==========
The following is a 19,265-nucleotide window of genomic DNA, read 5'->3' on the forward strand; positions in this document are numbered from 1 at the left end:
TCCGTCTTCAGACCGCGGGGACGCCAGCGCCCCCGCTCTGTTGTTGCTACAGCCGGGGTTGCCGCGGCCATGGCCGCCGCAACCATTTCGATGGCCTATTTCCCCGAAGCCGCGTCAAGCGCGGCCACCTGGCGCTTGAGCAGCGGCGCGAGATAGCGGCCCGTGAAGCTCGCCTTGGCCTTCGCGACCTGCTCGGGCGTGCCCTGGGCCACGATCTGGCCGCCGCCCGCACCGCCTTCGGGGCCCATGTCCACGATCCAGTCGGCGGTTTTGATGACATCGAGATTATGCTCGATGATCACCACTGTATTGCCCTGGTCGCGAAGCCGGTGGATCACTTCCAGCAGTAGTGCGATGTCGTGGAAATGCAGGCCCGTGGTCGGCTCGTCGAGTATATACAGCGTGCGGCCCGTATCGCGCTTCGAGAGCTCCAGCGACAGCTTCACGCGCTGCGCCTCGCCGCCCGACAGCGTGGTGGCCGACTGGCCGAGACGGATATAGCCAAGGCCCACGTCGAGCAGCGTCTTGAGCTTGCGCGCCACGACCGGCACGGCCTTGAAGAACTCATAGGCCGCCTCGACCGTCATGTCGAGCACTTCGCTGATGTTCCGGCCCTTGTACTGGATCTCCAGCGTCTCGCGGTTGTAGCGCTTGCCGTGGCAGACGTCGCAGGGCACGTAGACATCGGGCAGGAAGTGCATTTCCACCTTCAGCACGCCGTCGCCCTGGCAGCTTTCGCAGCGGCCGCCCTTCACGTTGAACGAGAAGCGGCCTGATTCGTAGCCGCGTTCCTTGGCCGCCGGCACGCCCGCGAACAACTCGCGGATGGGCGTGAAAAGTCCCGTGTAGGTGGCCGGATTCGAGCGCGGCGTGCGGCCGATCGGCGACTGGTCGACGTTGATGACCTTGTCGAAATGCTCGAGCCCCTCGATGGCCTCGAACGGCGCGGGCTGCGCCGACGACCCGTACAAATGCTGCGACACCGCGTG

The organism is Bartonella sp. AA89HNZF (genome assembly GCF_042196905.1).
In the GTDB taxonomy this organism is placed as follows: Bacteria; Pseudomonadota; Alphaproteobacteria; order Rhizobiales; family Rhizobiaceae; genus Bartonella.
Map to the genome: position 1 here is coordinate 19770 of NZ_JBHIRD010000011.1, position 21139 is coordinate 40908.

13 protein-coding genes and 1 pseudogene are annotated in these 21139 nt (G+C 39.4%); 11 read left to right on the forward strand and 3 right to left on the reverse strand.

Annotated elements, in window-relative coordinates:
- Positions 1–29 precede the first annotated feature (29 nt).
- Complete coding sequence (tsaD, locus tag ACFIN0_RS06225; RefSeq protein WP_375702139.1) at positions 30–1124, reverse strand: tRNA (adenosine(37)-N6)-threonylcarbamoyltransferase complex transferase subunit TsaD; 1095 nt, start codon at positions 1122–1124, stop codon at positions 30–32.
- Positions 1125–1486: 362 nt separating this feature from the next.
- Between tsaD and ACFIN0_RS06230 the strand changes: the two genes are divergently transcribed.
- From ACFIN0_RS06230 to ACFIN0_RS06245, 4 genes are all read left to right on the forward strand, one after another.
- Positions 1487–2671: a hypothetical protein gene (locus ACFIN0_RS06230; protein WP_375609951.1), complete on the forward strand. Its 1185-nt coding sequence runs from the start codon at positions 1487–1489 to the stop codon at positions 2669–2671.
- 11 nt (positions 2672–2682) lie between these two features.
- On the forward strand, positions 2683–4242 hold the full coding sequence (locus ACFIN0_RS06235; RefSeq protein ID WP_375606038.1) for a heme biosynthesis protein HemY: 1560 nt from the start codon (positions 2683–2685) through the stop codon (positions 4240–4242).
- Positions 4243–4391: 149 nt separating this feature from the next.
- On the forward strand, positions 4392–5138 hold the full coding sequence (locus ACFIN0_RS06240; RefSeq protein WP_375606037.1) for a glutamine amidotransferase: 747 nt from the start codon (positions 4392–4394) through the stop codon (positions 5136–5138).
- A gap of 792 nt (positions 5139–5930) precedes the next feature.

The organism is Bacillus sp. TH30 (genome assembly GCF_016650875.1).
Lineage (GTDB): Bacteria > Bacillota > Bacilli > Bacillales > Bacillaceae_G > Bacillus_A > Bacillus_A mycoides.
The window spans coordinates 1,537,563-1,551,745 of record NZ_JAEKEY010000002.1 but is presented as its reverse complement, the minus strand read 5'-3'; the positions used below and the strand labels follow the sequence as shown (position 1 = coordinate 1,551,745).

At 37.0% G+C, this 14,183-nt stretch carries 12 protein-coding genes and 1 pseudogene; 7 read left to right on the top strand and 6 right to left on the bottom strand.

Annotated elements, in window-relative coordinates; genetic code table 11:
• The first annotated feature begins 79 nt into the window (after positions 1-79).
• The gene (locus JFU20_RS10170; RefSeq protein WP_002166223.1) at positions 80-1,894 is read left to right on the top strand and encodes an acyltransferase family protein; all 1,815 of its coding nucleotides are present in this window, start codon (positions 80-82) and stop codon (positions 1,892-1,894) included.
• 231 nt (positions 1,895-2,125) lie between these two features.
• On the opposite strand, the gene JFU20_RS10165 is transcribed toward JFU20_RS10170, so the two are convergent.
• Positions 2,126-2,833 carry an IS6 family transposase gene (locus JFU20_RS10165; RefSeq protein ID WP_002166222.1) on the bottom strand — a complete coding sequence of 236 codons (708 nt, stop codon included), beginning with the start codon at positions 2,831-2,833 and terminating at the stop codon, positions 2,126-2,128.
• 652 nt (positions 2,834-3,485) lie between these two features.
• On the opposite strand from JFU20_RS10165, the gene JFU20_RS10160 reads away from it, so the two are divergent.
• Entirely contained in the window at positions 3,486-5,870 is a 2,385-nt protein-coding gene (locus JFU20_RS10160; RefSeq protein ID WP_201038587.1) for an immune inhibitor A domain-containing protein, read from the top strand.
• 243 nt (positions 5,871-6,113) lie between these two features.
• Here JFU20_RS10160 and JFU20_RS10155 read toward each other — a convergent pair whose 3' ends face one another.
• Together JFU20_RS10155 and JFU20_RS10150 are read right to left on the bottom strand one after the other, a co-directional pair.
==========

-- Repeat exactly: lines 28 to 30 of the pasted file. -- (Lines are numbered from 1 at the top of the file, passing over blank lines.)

• Positions 2,126-2,833 carry an IS6 family transposase gene (locus JFU20_RS10165; RefSeq protein ID WP_002166222.1) on the bottom strand — a complete coding sequence of 236 codons (708 nt, stop codon included), beginning with the start codon at positions 2,831-2,833 and terminating at the stop codon, positions 2,126-2,128.
• 652 nt (positions 2,834-3,485) lie between these two features.
• On the opposite strand from JFU20_RS10165, the gene JFU20_RS10160 reads away from it, so the two are divergent.